Back in 1960-1961 Freddie King released a song called “Hideaway” on the Federal label and reached the top of the blues charts for several weeks. Sources write that Hound Dog Taylor wrote the song in 1960 and Freddie took some parts of it for his version of the hit. Hound Dog version didn’t reach as high as Freddie’s and he didn’t get any credit but, in any case, he recorded the most badass version of them all.
This isn’t about the punk classic “London Calling”, we are calling Chicago, through British bluesman Cyril Davies. His “Chicago Calling” is everything a good blues song needs. Kicking off with a killer honky-tonk Piano tune, and wild swinging harmonica melodies the up-tempo vocals start in. “Chicago Calling” is enjoyable every one of the 145 seconds.
Well, the swinging rhythms and virtuous harmonica might indicate this is a happy song, but Sonny Boy Williamson’s II “Your Funeral, My Trial”, is a gangsta rap kind of song. It was recorded on his debut album Down and Out Blues and released on Checker records in 1959.
King of the Harmonica
Sonny Boy Williamson has always been a mysterious figure. That gives in some way a romantic side to his story. We are not sure when he was born and also his birth name is uncertain. But we do know that Williamson was one hell of a harmonica player. Multiple songs show his gifted talent and dedication to this instrument. His hit song “Nine Below Zero” is a perfect example of why they called him the king of the Harmonica.
“Please come home to your daddy, and explain yourself to me
Because I and you are man and wife, tryin’ to start a family
I’m beggin’ you baby, cut out that off the wall jive
If you can’t treat me no better, it gotta be your funeral and my trial”
He was a blues singer with more social and political themes in his music than any other blues artist around. a man who’s lyrics were so politically critic that it made him notorious. Like that day in the 1950s when his “Eisenhower Blues” was politically potent enough to warrant investigation by the House of un-American activities.
J.B. Lenoir blues ballad “How Much More”
There is so much to learn from J.B. Lenoir these days in the field of music activism, but first, you’ve got to enjoy his swinging blues songs which are a big part of his repertoire. Cause besides his protest songs, he also recorded blues love ballads like “How Much More”, a song that features the heartache of waiting for love poetically. He sings on a honky tonk and grooving rhythm “If I should die and should die before my time, If I should die, and should die before my time; Don’t you forget, you forever on my mind”.
How long? How much more long, how long?
How long? How much more long, how long?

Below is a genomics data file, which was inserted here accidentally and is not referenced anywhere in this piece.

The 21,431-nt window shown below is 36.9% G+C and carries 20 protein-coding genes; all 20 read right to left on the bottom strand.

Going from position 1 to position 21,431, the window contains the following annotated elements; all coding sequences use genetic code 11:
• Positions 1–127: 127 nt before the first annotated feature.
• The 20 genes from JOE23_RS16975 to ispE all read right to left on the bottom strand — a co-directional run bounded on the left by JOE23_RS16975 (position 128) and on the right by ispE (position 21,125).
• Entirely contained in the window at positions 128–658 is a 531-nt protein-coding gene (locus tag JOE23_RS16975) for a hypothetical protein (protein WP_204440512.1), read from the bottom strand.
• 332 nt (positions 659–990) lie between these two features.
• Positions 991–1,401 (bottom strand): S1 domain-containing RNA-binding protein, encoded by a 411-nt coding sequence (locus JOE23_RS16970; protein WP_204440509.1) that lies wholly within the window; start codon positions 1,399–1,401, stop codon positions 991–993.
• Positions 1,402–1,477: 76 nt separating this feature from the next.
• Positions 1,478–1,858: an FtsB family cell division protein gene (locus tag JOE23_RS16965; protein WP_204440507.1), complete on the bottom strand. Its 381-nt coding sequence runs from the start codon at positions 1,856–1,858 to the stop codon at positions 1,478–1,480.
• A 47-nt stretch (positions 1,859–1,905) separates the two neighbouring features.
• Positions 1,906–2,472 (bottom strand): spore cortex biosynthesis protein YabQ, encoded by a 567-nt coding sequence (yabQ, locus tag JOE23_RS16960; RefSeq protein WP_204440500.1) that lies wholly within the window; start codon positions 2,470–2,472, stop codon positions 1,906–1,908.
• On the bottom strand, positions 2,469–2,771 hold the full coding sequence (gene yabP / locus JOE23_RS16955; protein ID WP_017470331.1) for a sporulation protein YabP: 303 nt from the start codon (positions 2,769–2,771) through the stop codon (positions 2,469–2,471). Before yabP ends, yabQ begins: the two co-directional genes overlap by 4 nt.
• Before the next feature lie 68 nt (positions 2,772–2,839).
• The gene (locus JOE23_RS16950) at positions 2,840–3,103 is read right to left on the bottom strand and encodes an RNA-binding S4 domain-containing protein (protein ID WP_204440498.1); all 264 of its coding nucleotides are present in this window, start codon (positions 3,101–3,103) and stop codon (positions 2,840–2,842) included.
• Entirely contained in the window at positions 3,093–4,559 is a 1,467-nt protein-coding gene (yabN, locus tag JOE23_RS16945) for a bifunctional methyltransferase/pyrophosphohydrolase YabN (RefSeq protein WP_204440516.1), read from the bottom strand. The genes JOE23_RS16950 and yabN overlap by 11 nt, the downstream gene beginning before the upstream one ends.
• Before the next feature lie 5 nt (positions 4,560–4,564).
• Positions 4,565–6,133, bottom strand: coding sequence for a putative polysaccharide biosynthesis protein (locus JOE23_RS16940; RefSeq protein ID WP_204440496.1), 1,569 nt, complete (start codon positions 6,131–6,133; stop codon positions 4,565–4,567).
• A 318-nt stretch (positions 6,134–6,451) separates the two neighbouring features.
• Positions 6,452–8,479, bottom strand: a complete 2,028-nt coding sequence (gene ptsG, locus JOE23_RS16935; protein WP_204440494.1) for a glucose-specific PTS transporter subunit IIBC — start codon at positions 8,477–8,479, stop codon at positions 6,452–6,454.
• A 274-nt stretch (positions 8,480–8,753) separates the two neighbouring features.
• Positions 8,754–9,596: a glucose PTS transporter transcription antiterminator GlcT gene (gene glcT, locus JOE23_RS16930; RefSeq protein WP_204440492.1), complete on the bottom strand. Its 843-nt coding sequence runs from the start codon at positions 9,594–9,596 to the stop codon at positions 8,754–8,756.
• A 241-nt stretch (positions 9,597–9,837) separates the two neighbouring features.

How long, ‘fore you bring your love
Special version Built For Comfort – Howlin’ Wolf
In November 1968 Howlin’ Wolf recorded for Cadet Concept Records (a subsidiary of Chess Records) the Howlin’ Wolf Album which contains a whole different sound than we are used from Wolf. The album incorporates use of wah-wah pedal and fuzzbox, unconventional rhythms, beats and influences from Psychedelic Rock. Producer Marshall Chess augmented the rhythm of Howlin Wolf’s live band with the use of electric organ and saxophone.
Chicago blues project: A living History
These guys made the roots of all popular music. It were legends like Muddy Waters, Howlin’ Wolf and many other Chicago Bluesmen. They blew me away with their songs like “The Blues Had a Baby and they named it rock ‘n roll” and “Wang dang Doolde”. The long and fascinating history of Chicago Blues is still an inspiration for many musicians, The greatest artist in the blues came, performed or recorded songs in this city.
The Chicago Blues made the blues grittier and raw like city life ensembles. A new project Alive and Kicking, Chicago Blues a Living History tries to continue this legacy and therefore a campaign on Kickstarter kicked off.
Earl Hooker – Off The Hook 1969
He is one of the great Chicago Blues slide Guitarist and you can easily compare his virtuosity to Elmore James and Hound Dog Taylor. His surname reminds you of that other great bluesman John Lee, but Earl Hooker was an unique figure in the blues. His talent is perfectly recorded in the video Off the Hook from a 1969 performance.
Records for multiple Labels
During his career Earl Hooker recorded for Cuca, Chief/Profile/Age, Arhoolie and Bluesway records. He collaborated with almost every great bluesman around, including Muddy Waters, Junior Wells, BB King and John Lee Hooker.